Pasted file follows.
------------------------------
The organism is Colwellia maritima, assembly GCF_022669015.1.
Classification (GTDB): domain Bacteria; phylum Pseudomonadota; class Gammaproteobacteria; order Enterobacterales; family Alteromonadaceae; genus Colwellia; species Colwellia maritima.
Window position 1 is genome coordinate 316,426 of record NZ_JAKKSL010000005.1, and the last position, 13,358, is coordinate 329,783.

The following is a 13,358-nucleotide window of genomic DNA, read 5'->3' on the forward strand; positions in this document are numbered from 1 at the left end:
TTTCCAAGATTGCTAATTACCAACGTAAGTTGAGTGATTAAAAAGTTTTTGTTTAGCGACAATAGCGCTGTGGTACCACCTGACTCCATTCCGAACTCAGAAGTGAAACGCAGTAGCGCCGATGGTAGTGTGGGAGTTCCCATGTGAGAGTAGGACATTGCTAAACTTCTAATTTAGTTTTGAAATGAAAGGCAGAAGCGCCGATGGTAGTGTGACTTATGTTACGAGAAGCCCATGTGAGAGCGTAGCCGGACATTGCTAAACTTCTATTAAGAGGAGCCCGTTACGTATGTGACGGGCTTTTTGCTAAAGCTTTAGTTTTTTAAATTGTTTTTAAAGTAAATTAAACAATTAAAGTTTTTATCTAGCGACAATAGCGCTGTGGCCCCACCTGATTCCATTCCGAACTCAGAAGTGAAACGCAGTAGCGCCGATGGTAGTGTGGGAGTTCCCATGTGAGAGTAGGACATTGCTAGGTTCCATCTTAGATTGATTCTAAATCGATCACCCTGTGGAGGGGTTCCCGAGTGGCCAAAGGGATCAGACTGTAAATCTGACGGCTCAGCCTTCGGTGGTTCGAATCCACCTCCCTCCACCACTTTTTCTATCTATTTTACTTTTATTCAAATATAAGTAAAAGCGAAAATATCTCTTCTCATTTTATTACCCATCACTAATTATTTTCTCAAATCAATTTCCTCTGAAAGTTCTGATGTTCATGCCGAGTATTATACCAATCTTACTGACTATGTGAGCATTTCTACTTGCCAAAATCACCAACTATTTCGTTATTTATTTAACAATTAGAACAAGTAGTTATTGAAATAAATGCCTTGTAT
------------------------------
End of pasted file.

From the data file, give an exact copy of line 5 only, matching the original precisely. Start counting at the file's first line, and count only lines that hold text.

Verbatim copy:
TTTCCAAGATTGCTAATTACCAACGTAAGTTGAGTGATTAAAAAGTTTTTGTTTAGCGACAATAGCGCTGTGGTACCACCTGACTCCATTCCGAACTCAGAAGTGAAACGCAGTAGCGCCGATGGTAGTGTGGGAGTTCCCATGTGAGAGTAGGACATTGCTAAACTTCTAATTTAGTTTTGAAATGAAAGGCAGAAGCGCCGATGGTAGTGTGACTTATGTTACGAGAAGCCCATGTGAGAGCGTAGCCGGACATTGCTAAACTTCTATTAAGAGGAGCCCGTTACGTATGTGACGGGCTTTTTGCTAAAGCTTTAGTTTTTTAAATTGTTTTTAAAGTAAATTAAACAATTAAAGTTTTTATCTAGCGACAATAGCGCTGTGGCCCCACCTGATTCCATTCCGAACTCAGAAGTGAAACGCAGTAGCGCCGATGGTAGTGTGGGAGTTCCCATGTGAGAGTAGGACATTGCTAGGTTCCATCTTAGATTGATTCTAAATCGATCACCCTGTGGAGGGGTTCCCGAGTGGCCAAAGGGATCAGACTGTAAATCTGACGGCTCAGCCTTCGGTGGTTCGAATCCACCTCCCTCCACCACTTTTTCTATCTATTTTACTTTTATTCAAATATAAGTAAAAGCGAAAATATCTCTTCTCATTTTATTACCCATCACTAATTATTTTCTCAAATCAATTTCCTCTGAAAGTTCTGATGTTCATGCCGAGTATTATACCAATCTTACTGACTATGTGAGCATTTCTACTTGCCAAAATCACCAACTATTTCGTTATTTATTTAACAATTAGAACAAGTAGTTATTGAAATAAATGCCTTGTAT